Does PARC directly interact with Cyt c? The two proteins immunoprecipitated together, suggesting they formed a complex. In vitro, PARC added ubiquitin to recombinant Cyt c. In cell cultures, knockdown or deletion of PARC caused Cyt c to accumulate after mitochondrial damage in several postmitotic cell types. In addition, neurons from PARC knockout mice were more vulnerable to stress than wild-type neurons. While wild-type neurons recovered from 18 hours of growth factor deprivation, the knockout cells died. Conversely, overexpressing PARC in various dividing cells lowered Cyt c levels and improved survival after stress.
What about cancer cells, which also resist apoptosis? Neuroblastoma and glioblastoma cell lines likewise kept Cyt c levels low under stress, the authors saw. While PARC levels were not particularly high in these lines, blocking the enzyme in stressed cells caused Cyt c to build up, and more cells died. The results suggest that cancer cells use the same mechanism as neurons to dodge death, Deshmukh said. In ongoing work, he is examining whether brain cancers are more sensitive to chemotherapy in PARC knockout mice compared to wild-type.
Some epidemiological studies have found an inverse correlation between cancer and neurodegeneration, which has been attributed to genetic differences in cell survival pathways (see Dec 2009 news story; Oct 2010 conference story). “The data suggest that if you are genetically more resistant to apoptosis, your neurons will be better protected, but you may also be predisposed to getting cancer,” Deshmukh said.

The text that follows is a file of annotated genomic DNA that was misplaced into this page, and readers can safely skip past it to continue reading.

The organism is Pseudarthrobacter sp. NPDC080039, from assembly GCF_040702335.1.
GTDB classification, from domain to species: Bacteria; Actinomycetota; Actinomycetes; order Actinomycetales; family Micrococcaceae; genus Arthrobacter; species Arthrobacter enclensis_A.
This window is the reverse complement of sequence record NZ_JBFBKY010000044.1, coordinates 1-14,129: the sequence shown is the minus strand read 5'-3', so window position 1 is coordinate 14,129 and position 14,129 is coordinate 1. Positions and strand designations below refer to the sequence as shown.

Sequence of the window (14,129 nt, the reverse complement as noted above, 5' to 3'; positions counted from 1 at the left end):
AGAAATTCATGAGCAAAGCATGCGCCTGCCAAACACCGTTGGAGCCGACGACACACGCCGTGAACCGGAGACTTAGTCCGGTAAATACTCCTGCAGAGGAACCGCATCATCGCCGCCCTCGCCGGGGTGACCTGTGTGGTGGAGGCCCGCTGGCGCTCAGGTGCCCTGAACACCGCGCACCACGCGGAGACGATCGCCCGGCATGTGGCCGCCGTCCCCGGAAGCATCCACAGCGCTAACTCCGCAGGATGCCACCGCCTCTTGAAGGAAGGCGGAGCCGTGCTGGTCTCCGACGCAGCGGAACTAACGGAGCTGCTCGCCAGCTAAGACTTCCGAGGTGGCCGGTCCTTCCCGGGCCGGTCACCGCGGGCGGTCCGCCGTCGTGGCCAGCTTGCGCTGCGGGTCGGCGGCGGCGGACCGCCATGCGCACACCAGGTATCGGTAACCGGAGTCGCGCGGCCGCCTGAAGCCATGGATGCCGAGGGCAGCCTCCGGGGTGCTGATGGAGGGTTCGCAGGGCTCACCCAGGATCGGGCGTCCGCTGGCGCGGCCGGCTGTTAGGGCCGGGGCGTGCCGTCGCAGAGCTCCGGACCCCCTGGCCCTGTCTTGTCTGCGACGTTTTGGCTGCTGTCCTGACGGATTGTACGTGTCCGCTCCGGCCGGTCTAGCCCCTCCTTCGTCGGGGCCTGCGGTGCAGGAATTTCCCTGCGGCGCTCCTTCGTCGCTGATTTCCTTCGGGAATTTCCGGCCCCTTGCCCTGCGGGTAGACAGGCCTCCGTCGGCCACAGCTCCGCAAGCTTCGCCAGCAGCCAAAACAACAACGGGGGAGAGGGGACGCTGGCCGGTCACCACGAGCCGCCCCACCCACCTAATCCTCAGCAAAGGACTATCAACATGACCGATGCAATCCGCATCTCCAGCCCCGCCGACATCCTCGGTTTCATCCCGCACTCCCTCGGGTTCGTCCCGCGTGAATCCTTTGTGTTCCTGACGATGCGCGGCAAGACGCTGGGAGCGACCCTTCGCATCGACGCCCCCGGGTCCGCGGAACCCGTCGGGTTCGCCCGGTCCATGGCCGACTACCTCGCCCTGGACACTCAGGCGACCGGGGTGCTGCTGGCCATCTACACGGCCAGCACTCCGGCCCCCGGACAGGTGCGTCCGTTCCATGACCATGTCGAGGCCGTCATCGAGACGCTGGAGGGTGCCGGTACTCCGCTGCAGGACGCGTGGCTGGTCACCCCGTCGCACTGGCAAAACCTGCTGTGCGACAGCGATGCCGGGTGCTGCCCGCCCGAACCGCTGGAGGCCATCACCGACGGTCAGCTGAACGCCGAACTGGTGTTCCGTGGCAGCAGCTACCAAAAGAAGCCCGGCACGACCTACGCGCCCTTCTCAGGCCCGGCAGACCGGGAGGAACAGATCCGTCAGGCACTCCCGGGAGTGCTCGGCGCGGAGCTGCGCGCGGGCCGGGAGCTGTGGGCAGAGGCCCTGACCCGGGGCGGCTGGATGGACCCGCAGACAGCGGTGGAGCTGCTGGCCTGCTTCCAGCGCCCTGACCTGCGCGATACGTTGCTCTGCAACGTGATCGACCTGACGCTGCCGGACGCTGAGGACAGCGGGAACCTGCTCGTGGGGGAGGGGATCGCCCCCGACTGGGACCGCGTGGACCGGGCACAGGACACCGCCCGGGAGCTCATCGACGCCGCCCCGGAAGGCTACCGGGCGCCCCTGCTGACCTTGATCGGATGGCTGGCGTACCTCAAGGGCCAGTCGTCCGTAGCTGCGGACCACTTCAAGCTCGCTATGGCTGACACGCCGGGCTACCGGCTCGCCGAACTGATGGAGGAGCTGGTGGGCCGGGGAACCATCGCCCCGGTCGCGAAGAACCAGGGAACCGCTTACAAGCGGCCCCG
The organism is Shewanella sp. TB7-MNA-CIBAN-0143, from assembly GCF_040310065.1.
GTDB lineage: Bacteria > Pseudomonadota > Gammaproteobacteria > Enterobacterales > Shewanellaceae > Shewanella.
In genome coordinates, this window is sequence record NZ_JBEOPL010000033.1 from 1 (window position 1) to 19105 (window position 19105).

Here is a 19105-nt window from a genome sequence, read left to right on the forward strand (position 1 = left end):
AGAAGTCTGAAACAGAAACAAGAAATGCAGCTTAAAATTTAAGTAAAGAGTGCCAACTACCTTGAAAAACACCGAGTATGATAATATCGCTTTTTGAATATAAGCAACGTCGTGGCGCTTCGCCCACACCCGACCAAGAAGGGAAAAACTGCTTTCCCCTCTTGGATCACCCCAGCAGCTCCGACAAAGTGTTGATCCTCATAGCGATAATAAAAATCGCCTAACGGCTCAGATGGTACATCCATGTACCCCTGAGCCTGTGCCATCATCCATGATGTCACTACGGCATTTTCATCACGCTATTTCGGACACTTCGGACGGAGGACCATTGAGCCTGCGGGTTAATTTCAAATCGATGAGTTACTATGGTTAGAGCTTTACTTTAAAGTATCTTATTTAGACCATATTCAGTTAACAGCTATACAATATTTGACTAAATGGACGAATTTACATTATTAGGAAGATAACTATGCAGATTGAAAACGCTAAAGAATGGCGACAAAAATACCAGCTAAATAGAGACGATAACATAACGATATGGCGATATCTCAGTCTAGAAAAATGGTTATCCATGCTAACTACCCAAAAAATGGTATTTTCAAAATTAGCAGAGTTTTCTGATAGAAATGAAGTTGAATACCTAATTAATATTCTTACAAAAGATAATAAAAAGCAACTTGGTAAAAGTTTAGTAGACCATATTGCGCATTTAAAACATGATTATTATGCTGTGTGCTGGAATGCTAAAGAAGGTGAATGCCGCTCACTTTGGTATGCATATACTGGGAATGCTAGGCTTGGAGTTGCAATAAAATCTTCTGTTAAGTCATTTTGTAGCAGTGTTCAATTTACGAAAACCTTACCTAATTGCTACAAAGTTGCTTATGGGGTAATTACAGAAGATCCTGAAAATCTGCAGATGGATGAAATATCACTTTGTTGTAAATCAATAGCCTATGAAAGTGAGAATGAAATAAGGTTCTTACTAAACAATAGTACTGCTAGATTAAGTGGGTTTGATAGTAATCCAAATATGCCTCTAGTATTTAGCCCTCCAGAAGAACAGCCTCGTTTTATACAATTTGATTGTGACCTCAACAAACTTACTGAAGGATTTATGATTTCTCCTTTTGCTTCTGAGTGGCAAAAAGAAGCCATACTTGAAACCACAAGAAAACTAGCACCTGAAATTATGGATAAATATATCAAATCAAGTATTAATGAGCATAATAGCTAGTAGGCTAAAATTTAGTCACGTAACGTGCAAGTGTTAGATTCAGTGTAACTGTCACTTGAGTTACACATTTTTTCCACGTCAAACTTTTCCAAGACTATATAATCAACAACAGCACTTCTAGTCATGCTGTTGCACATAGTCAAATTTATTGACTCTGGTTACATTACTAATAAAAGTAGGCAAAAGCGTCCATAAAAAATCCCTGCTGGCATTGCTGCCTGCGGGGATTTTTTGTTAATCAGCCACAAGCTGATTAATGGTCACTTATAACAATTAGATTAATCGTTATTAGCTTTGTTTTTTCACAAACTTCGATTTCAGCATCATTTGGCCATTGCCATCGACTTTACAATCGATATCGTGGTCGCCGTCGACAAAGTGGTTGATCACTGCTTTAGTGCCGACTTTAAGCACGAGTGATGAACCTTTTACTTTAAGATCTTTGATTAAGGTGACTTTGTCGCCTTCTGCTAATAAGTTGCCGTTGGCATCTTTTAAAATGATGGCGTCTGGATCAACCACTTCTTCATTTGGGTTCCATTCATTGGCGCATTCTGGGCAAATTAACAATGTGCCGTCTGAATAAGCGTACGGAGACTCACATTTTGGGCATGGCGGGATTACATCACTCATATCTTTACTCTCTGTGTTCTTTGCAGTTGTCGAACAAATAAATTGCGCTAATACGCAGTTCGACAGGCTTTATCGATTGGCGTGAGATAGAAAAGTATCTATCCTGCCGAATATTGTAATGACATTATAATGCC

Commentators hailed the findings as an advance in understanding cell death pathways. “This study’s findings complement the wealth of data linking regulation of cell death and survival by the ubiquitin-proteasome system. Moreover, the authors identify Cyt c as the first known substrate of PARC/CUL9 ubiquitin ligase,” Jonathan Lopez and Stephen Tait of the University of Glasgow, Scotland, wrote in an accompanying commentary.
“The paper is an exciting, elegant piece of work,” said Miratul Muqit at the University of Dundee, Scotland. “The data suggest that inhibition of PARC could be a tractable therapeutic target for cancer.” Green noted that PARC also squelches apoptosis by anchoring the tumor suppressor p53 in the cytoplasm, preventing it from traveling to the nucleus and triggering cell death. For that reason, pharmaceutical companies already want to inhibit PARC in cancer cells. “These data provide another reason to do so,” Green added. Drug companies have more experience at inhibiting kinases than the ubiquitin system, but Muqit noted that interest in the latter target is growing.
It is less clear how to target PARC to improve neuronal survival. Muqit pointed out that PARC contains a second active domain in addition to its E3 ligase. This is a cullin domain, which acts as a scaffold to recruit E2 ligases that can also ubiquitinate proteins. Which activity mediates the degradation of Cyt c? Further work could nail this down and help researchers devise better ways to intervene therapeutically, said Muqit.
Meanwhile, Deshmukh thinks PARC might be useful for studying Parkinson’s. Parkin knockouts have been disappointing as PD models because they do not recapitulate all the symptoms of the disease. However, Parkin and PARC may act in a complementary fashion, since the former helps destroy damaged mitochondria and the latter targets a mitochondrial protein. “We think that knocking out both could create a better model, because then neurons would have no capability for dealing with damaged mitochondria,” he said.—Madolyn Bowman Rogers.